Donald Trump mocked the Irish classic “Danny Boy” during an Ohio rally. It was just the latest diss for a song that should be taken far more seriously as an Irish and world classic.
President Donald Trump dissed the classic Irish song “Danny Boy” on an election stop in Ohio this week. The Republican Party’s Troy Balderson was up against Danny O’Connor on the Democrat’s side. Trump as usual went for a derogatory name for his opponent. Among other things, Trump said:
"A vote for 'Danny Boy' and the Democrats is a vote to let criminals and drugs pour into our country.”
Associating “Danny Boy” with crime and drugs does the song a great injustice not that Donald Trump should care, but Irish Americans should.
Now there are few Irish Americans out there who have at some point not been drawn into an argument about “Danny Boy,” a/k/a “The Londonderry Air.” Usually it’s at 3am in the morning, after a screeching rendition of the Irish American anthem after a few pints too many.
Read more: What are the words of “Danny Boy”?
Some curse it to hell and wish it were permanently barred. Others can’t get enough of it.
The furor over the song reached new heights in 2008 on St. Patrick’s Day after it was banned by a New York publican because he claimed it was too sentimental and more suitable for a funeral, a story that got picked up all over the world.
I disagreed with the ban. The old song has a magnificent history that involves many of the great epochal events of Irish history. It is also a beautiful air.
“Irish folk music is perhaps the most human, most varied and most poetical in the world the following Irish tune (Danny Boy) is one of the most perfect in existence.”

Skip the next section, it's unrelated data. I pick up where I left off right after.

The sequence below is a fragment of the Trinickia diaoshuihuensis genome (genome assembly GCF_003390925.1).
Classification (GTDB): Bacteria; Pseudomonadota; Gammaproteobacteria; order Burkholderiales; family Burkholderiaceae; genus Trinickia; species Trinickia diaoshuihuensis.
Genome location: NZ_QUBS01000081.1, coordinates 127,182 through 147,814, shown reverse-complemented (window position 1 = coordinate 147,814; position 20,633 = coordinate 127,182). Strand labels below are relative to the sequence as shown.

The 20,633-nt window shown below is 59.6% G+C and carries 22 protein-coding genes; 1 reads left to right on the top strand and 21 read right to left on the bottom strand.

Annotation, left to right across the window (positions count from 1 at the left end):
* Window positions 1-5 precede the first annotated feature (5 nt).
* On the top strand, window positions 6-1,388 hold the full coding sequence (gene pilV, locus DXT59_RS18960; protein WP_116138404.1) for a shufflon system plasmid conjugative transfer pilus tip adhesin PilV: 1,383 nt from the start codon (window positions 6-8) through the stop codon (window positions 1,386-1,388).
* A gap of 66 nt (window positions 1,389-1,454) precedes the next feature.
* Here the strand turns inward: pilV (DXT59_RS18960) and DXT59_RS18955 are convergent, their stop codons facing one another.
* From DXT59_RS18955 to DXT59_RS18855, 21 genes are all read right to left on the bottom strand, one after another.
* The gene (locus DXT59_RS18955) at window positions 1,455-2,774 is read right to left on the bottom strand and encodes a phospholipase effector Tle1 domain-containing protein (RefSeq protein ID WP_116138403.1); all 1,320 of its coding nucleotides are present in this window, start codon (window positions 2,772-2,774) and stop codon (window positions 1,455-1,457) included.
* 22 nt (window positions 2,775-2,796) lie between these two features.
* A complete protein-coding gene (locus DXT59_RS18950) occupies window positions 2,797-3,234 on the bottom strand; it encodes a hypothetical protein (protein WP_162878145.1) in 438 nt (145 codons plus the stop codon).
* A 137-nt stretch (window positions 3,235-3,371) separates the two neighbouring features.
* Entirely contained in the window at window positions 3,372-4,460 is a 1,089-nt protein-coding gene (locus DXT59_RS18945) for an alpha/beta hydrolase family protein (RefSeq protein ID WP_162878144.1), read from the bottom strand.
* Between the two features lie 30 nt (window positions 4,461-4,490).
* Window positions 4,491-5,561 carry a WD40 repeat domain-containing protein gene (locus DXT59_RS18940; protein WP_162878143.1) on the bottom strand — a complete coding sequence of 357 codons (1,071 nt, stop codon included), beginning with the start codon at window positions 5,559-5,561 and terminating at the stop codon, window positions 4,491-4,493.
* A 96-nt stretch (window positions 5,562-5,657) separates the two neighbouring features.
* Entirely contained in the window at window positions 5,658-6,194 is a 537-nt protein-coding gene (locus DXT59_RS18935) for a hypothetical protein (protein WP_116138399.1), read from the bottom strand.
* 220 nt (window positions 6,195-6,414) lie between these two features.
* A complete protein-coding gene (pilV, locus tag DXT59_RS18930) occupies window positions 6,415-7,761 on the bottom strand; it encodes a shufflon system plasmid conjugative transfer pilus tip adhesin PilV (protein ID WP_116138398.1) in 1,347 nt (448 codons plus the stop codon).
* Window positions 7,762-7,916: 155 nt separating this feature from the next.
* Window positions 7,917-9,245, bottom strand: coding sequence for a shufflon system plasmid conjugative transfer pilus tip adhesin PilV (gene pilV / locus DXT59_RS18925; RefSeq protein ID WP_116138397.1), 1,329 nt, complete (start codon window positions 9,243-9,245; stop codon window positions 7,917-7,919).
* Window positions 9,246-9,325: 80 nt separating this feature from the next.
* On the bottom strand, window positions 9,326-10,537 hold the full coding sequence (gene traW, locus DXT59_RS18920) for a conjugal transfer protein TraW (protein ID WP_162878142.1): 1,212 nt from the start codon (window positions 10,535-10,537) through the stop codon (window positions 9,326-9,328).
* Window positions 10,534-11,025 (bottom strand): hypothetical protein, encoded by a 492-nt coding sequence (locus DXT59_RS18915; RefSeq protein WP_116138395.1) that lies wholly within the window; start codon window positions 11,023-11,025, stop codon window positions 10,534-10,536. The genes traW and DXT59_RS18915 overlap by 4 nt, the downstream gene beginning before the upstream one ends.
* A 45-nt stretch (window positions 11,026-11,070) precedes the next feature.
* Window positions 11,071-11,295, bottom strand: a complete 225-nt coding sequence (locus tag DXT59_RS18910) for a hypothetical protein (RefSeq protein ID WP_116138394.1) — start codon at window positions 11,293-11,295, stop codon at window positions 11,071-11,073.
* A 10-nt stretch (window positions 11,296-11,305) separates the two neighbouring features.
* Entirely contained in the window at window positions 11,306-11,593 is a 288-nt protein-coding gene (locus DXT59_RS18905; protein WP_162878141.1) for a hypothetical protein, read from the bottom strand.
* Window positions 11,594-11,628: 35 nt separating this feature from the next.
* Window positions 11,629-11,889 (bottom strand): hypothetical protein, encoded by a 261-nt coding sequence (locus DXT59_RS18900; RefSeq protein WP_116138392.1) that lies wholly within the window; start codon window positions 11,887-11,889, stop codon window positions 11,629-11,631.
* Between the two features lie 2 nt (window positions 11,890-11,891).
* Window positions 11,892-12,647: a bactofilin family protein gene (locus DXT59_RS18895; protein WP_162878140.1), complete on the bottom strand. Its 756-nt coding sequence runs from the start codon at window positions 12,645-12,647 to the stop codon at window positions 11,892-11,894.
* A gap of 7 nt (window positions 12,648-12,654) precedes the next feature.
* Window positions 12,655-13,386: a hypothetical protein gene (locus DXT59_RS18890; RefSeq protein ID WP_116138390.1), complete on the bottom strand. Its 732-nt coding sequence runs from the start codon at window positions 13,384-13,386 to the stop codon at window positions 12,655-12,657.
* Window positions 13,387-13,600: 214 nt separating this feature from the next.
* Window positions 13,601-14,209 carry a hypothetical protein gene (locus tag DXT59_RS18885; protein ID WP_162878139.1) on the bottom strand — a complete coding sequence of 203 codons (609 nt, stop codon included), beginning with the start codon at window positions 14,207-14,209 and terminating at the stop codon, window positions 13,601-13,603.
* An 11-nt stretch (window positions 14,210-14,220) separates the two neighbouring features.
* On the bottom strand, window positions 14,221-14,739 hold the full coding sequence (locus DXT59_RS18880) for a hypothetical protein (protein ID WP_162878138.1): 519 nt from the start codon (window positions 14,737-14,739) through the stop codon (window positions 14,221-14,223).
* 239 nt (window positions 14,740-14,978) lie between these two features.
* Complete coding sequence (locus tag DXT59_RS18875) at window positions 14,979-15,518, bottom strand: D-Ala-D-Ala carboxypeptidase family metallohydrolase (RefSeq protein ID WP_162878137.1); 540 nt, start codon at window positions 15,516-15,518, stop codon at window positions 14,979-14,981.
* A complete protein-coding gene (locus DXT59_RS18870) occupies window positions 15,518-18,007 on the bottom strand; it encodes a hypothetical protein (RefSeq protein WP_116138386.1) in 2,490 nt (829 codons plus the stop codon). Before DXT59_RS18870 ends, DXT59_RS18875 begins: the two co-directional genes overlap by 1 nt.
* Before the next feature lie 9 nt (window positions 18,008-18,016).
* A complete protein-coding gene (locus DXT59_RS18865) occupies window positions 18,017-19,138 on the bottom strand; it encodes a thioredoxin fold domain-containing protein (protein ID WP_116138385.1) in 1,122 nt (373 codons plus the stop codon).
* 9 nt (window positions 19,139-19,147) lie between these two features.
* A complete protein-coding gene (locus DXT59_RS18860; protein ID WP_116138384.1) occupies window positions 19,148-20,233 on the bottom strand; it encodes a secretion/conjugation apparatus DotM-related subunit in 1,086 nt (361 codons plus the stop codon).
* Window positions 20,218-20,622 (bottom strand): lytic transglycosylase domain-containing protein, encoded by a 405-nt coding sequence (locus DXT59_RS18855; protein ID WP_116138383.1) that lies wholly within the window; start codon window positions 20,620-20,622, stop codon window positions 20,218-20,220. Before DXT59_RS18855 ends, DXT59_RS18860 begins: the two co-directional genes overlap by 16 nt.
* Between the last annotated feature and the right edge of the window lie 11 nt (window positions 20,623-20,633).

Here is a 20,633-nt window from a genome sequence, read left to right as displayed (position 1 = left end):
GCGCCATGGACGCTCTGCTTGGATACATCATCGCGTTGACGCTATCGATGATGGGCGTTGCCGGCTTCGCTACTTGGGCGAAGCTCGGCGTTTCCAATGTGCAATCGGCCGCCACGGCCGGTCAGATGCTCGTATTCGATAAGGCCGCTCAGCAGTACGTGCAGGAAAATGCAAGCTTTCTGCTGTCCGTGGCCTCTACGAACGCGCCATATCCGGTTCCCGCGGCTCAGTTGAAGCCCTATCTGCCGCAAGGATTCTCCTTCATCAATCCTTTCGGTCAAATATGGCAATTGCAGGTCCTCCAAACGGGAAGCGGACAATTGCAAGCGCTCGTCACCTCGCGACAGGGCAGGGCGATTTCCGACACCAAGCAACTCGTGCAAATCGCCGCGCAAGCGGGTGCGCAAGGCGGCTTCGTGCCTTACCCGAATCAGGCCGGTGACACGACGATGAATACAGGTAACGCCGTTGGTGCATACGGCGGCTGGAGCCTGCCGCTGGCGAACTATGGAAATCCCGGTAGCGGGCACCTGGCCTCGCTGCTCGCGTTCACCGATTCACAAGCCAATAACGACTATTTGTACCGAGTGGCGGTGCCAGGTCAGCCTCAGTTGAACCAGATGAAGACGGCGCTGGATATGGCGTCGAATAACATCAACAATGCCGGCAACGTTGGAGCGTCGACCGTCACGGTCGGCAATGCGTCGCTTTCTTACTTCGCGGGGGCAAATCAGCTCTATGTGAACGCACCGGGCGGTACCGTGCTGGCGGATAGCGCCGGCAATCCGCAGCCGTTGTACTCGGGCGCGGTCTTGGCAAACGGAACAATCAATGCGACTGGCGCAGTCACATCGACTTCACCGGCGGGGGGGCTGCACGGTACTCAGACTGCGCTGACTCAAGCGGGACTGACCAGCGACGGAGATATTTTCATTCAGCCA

- Oxford Professor of Music Hubert Parry, 1893.
“Of all the national tunes which have been rescued from oblivion... none has achieved such striking popularity as the old Irish tune known as the “Londonderry Air”... this very beautiful tune seems to be taking such an extraordinary hold upon the people.”
- Henry Coleman, in the Musical Times.
The tune was first collected in 1851 by Jane Ross of Limavady, County Derry. She heard it from a blind piper named Jimmy McCurry.
It is said to have originally come from a tune named “O Cahan’s Lament” which bemoaned the fact that Ross’s ancestors had taken their land in the plantation of Ulster, in 1609.
A blind fiddler, Denis O’Hampsey, had taken O Cahan’s lament and made it his own during his lifetime. In 1792, as a very old man, he had been approached by the great folklorist and song collector Edward Bunting and asked to play the tune for him.
Bunting published the air in his 1796 songbook of lost Irish songs.
The air immediately became very popular, but despite efforts by some of the finest lyricists in Britain and Ireland to pen words to match it they never succeeded.
That was until the American sister-in-law of an English songwriter, Margaret Weatherly, heard the air as played by Irish gold miners and emigrants from the Limavady area, who were playing it out in Ouray, Colorado, in 1912, that “Danny Boy” came to life.
She immediately sent the tune to her brother, Frederick Weatherly, a well-known songwriter and lawyer in London.
By coincidence, Weatherly had been seeking music for lyrics of a song he had written called “Danny Boy,” and thus a legend was created. Soon the song became an anthem for Irish everywhere.
Weatherly wanted it that way. In his autobiography Piano and Gown (1926) he expressed the hope that “Sinn Feiners and Ulstermen alike” would sing his song.
That has certainly proven to be the case. “Danny Boy” was used as Northern Ireland’s anthem when they took part in the British Commonwealth games, for instance, and no Irish American get together is complete without a rendition.
It went far beyond its Irish provenance, however. Soon after it appeared it became the American idol of its day.
So “Danny Boy” has a noble history and lineage. It is not some Vaudeville tune like so many Irish American tunes, pressed into service to feed the romantic notions of misty eyed emigrants.
The original air dates back to the Plantation of Ulster, takes in the great emigration after the Famine and even includes a plea from its lyricist that Irishmen of all stripes, Sinn Fein and Ulstermen, would warm to it.